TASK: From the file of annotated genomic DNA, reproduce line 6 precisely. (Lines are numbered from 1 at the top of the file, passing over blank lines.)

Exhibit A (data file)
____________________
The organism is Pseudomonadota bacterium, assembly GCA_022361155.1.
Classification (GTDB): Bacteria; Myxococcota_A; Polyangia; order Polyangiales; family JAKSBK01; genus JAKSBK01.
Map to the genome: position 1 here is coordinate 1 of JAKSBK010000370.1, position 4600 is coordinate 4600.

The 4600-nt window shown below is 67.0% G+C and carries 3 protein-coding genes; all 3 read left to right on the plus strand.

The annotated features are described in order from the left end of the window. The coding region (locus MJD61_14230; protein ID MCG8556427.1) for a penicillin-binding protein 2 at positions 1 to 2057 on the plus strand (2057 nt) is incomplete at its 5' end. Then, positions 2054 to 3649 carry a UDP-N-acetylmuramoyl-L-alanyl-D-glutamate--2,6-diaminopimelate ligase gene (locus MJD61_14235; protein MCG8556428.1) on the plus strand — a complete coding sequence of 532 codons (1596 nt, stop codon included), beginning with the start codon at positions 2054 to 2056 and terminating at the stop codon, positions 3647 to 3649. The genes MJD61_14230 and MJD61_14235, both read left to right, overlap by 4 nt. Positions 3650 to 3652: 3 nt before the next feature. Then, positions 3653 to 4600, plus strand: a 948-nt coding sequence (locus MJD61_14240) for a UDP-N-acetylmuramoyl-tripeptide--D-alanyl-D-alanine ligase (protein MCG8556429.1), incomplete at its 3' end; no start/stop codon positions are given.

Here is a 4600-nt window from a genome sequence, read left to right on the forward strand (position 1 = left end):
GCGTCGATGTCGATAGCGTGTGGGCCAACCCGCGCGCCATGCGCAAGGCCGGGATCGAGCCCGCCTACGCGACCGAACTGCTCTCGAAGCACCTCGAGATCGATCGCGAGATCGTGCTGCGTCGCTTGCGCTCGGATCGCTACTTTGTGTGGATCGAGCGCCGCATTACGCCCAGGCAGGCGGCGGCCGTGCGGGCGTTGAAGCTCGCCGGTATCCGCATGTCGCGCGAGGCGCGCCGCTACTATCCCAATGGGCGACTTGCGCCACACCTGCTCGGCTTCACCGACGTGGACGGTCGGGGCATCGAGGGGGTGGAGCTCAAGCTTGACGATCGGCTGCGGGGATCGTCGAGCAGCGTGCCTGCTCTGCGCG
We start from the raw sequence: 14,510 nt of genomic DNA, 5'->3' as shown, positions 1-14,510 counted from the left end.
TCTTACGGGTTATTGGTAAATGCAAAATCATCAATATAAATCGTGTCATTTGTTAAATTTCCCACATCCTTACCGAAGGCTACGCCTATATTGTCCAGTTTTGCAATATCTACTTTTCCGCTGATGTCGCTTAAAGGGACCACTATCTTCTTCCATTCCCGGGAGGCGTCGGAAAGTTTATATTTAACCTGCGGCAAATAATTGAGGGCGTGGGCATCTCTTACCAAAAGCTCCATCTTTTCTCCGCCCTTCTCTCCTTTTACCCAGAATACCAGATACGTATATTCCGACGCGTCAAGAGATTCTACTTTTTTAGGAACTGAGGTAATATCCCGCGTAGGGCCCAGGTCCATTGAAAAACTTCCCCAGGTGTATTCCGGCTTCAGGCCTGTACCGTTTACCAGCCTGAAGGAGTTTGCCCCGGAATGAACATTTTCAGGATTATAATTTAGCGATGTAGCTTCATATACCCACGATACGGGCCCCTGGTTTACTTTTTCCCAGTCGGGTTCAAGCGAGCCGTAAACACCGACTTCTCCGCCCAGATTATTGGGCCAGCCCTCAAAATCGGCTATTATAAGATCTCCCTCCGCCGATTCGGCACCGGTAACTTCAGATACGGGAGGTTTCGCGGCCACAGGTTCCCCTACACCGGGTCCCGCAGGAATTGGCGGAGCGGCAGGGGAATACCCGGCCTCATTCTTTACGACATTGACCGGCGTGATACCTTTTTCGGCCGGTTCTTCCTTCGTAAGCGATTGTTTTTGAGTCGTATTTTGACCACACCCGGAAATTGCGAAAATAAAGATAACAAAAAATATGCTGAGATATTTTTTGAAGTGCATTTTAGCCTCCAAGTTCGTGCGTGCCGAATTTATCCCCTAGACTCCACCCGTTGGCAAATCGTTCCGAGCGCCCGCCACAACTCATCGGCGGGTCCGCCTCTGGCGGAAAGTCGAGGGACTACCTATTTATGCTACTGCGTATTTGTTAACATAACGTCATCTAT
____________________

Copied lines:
Here is a 4600-nt window from a genome sequence, read left to right on the forward strand (position 1 = left end):